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Friday, August 12, 2016

X-amining X-Factor #77

"Great X-pectations"
April 1992

In a Nutshell
The Mutant Liberation Front attacks X-Force.

Writer: Peter David
Penciler: Larry Stroman
Inker: Al Milgrom
Letterer: Michael Heisler
Colorist: Glynis Oliver
Editor: Bob Harras
Editor-in-Chief: Tom DeFalco

Plot
At a free clinic, a couple learns from Dr. Tucker that a prenatal test he's developed shows a 55% chance their child will be born a mutant. Meanwhile, the Mutant Liberation Front attacks X-Factor's headquarters, where they're holding Nasty Boys Hairbag & Slab. X-Factor forces them to retreat, but only after they've freed the prisoners. However, as Zero opens a teleportation portal, Polaris is able to grab hold of Stryfe and pull him partially through, trapping him halfway on either side of the portal. As both teams attempt to pull Stryfe onto their side, he uses a hidden weapon to force X-Factor to let him go, and they're left with nothing but his gauntlet. Later, Val and Alex debrief Jamie about his experience with the Nasty Boys, and realize that Mr. Sinister was their leader. Outside, Lorna is trying to get Rahne to open up when Cannonball suddenly flies down and scoops up Rahne. He says he's there to rescue her, but she insists her life is with X-Factor and Alex now. When Lorna and then Alex catch up to them, intending to arrest Cannonball, Rahne pleads with Lorna to let him go, and she does. At MLF headquarters, Stryfe gives the team a new mission: destroy Dr. Tucker, his clinic, and his mutant test.

Firsts and Other Notables
Cannonball guest stars in this issue, having seen Rahne during X-Factor's press conference and believing she's not herself. She basically tells him to bug off (though he's not entirely wrong, as we'll find out her attraction to Alex isn't of her own mind), but helps him escape when Havok tries to arrest him. He also asks if she's seen Rictor, who left to find her in New Mutants #98; he'll pop up again shortly in X-Force.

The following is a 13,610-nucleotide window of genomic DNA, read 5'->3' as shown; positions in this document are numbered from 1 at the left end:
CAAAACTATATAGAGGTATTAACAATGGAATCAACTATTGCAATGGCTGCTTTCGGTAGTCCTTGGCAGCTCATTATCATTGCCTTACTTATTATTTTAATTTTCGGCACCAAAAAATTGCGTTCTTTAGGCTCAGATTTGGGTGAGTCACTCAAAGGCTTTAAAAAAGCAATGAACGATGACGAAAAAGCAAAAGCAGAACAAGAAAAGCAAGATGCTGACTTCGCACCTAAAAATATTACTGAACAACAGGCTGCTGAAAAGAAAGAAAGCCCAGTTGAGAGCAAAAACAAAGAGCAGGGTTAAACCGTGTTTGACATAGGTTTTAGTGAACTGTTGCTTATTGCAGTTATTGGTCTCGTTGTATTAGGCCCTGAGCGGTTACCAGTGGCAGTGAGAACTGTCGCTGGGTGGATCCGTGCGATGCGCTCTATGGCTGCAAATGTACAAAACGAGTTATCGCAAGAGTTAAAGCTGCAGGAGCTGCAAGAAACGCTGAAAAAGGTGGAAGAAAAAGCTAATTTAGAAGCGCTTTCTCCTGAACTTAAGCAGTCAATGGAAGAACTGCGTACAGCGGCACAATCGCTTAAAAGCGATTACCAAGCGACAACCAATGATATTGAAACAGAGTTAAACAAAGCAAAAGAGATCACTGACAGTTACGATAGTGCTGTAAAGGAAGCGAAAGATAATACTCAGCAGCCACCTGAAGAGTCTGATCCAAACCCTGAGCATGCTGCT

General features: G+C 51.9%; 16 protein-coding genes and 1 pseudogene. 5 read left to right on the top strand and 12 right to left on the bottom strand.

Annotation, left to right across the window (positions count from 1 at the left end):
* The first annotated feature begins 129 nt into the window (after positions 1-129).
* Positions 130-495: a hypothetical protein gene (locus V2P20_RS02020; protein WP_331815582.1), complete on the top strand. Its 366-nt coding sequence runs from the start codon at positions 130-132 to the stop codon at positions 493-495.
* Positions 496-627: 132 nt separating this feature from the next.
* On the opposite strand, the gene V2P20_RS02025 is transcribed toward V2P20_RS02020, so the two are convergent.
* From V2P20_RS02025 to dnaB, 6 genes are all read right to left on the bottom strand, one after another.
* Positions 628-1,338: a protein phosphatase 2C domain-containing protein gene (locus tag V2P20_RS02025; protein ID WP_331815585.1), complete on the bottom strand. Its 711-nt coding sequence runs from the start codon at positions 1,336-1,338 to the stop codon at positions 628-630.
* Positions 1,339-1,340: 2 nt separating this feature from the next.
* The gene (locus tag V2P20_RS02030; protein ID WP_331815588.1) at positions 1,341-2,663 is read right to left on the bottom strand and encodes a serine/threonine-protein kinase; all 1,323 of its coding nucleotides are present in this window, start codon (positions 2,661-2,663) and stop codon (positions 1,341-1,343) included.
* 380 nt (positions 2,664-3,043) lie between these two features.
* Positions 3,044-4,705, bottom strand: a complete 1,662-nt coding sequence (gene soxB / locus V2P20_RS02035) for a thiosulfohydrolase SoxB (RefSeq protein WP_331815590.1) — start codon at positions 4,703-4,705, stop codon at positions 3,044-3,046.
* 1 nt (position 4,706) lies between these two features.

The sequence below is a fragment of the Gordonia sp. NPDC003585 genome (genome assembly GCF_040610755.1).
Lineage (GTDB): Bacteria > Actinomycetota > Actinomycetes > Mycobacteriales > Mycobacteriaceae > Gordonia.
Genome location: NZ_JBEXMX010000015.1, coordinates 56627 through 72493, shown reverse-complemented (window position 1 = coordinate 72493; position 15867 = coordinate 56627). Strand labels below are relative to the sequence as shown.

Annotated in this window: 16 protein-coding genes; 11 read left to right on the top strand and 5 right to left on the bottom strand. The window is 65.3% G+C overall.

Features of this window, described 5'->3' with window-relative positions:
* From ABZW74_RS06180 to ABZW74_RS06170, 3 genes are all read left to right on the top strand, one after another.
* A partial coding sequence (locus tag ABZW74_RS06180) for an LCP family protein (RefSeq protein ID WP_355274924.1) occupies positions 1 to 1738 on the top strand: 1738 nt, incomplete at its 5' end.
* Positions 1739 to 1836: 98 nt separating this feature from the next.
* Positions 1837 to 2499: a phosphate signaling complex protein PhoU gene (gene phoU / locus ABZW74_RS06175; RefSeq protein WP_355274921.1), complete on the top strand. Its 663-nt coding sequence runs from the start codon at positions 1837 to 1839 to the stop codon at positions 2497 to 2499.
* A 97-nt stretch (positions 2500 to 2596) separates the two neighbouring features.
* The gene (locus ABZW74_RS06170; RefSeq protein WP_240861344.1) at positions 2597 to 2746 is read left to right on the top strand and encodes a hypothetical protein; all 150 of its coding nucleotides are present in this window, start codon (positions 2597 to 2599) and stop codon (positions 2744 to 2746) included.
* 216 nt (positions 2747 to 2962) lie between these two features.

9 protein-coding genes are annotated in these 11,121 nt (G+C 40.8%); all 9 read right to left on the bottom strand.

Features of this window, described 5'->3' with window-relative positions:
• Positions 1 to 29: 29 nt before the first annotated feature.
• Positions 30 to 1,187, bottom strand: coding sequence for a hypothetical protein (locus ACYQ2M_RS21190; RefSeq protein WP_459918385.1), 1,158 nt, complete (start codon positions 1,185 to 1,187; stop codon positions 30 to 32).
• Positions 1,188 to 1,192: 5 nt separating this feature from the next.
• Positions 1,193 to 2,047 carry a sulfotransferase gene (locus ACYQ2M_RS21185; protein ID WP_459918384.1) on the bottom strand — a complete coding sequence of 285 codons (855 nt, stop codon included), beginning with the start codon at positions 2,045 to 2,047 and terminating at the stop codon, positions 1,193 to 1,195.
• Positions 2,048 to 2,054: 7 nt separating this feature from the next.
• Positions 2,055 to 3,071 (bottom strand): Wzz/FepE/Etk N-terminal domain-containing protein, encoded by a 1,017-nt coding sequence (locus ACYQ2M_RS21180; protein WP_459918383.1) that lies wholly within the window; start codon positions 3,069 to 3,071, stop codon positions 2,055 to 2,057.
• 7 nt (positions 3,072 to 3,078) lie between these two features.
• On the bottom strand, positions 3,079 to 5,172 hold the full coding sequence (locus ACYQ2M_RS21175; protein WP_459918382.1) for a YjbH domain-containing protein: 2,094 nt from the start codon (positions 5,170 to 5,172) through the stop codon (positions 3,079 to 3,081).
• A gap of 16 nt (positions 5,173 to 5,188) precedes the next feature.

The Mutant Liberation Front, including Stryfe, pop up in this issue, making this their first appearance outside of New Mutants/X-Force, thus making little me believe the MLF was a bigger deal than the short-lived, one-team adversaries they really are. They are motivated to rescue the captive Nasty Boys because Slab is MLFer Thumbelina's brother, a relationship which is established here.


X-Factor manages to get ahold of one of Stryfe's gauntlets, and Wolfsbane finds the scent familiar but can't place it, as Peter David gets in on the "make vague hints about the connection between Cable and Stryfe game" (and is also a nice use of Rahne's history, as she'd know Cable's scent from working with him on the New Mutants)


Discussing the Ricochet/Nasty Boys situation with Madrox, Havok and Val realize that Mr. Sinister was behind the whole thing, something Havok says Lorna is going to flip out about (a reference to the whole "possessed by Malice" thing). Madrox also describes Mr. Sinister as looking like Colossus with a diamond on his forehead.


This issue introduces a pre-natal test that is able to determine, with some measure of accuracy, whether a child will be born a mutant, and it will serve as the centerpiece of next issue's plot, an attempt by Peter David to do an abortion story (which ultimately gets scuttled by Marvel higher-ups; more on that next issue).


Vic Chalker has completed his battle suit as of this issue, making it large enough to fit inside, and powerful enough to operate. He then proceeds to step outside of his lab, where it starts to rain, and the rain proceeds to electrocute him to death. Thus ends the Vic Chalker subplot, for now, with another Chalker to shortly take up the reins before all this pays off in a future annual.


The Chronology Corner 
Cannonball appears here between issues #5 and #6 of X-Force, prior to his death and resurrection, whereas the Mutant Liberation Front appears here and in the next issue after the backup stories and main story in X-Force #7 and #9-10.

A Work in Progress
With X-Factor holding Hairbag and Slab of the Nasty Boys, Val Cooper gets into an argument with a public defender over the rights of super-villains, who says that all to often they get shunted off to places like the Vault in violation of their rights, an interesting idea that really deserves more exploration.


Havok continues to show disdain for the codename "Strong Guy", refusing to use it while giving orders.


Rahne says she's having a hard time dealing with the events of the previous issue.

The Grim 'n' Gritty 90s